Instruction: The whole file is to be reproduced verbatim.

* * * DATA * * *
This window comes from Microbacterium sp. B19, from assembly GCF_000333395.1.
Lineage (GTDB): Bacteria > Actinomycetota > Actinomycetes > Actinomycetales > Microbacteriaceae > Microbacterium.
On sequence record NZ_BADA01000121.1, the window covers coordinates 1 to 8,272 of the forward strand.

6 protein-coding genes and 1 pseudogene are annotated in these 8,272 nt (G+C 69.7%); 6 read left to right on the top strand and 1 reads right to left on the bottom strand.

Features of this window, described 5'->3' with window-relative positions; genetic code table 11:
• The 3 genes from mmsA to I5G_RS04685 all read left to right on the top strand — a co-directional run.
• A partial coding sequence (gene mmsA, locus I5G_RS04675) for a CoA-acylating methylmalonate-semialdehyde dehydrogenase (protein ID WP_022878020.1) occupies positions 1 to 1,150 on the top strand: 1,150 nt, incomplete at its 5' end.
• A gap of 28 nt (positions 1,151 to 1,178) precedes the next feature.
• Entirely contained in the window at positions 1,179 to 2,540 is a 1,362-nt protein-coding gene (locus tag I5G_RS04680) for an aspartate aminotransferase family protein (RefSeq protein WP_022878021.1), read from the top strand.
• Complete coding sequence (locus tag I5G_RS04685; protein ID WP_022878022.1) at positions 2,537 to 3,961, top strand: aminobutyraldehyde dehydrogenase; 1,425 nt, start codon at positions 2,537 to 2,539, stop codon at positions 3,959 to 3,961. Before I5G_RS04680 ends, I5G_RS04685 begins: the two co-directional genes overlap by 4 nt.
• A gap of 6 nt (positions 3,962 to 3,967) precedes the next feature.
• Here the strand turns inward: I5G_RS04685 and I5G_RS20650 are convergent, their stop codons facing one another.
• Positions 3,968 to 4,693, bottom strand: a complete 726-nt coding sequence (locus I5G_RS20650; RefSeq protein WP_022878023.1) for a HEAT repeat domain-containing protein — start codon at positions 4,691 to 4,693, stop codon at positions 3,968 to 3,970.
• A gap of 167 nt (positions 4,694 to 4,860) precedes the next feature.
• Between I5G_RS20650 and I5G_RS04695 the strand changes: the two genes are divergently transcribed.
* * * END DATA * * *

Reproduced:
This window comes from Microbacterium sp. B19, from assembly GCF_000333395.1.
Lineage (GTDB): Bacteria > Actinomycetota > Actinomycetes > Actinomycetales > Microbacteriaceae > Microbacterium.
On sequence record NZ_BADA01000121.1, the window covers coordinates 1 to 8,272 of the forward strand.

6 protein-coding genes and 1 pseudogene are annotated in these 8,272 nt (G+C 69.7%); 6 read left to right on the top strand and 1 reads right to left on the bottom strand.

Features of this window, described 5'->3' with window-relative positions; genetic code table 11:
• The 3 genes from mmsA to I5G_RS04685 all read left to right on the top strand — a co-directional run.
• A partial coding sequence (gene mmsA, locus I5G_RS04675) for a CoA-acylating methylmalonate-semialdehyde dehydrogenase (protein ID WP_022878020.1) occupies positions 1 to 1,150 on the top strand: 1,150 nt, incomplete at its 5' end.
• A gap of 28 nt (positions 1,151 to 1,178) precedes the next feature.
• Entirely contained in the window at positions 1,179 to 2,540 is a 1,362-nt protein-coding gene (locus tag I5G_RS04680) for an aspartate aminotransferase family protein (RefSeq protein WP_022878021.1), read from the top strand.
• Complete coding sequence (locus tag I5G_RS04685; protein ID WP_022878022.1) at positions 2,537 to 3,961, top strand: aminobutyraldehyde dehydrogenase; 1,425 nt, start codon at positions 2,537 to 2,539, stop codon at positions 3,959 to 3,961. Before I5G_RS04680 ends, I5G_RS04685 begins: the two co-directional genes overlap by 4 nt.
• A gap of 6 nt (positions 3,962 to 3,967) precedes the next feature.
• Here the strand turns inward: I5G_RS04685 and I5G_RS20650 are convergent, their stop codons facing one another.
• Positions 3,968 to 4,693, bottom strand: a complete 726-nt coding sequence (locus I5G_RS20650; RefSeq protein WP_022878023.1) for a HEAT repeat domain-containing protein — start codon at positions 4,691 to 4,693, stop codon at positions 3,968 to 3,970.
• A gap of 167 nt (positions 4,694 to 4,860) precedes the next feature.
• Between I5G_RS20650 and I5G_RS04695 the strand changes: the two genes are divergently transcribed.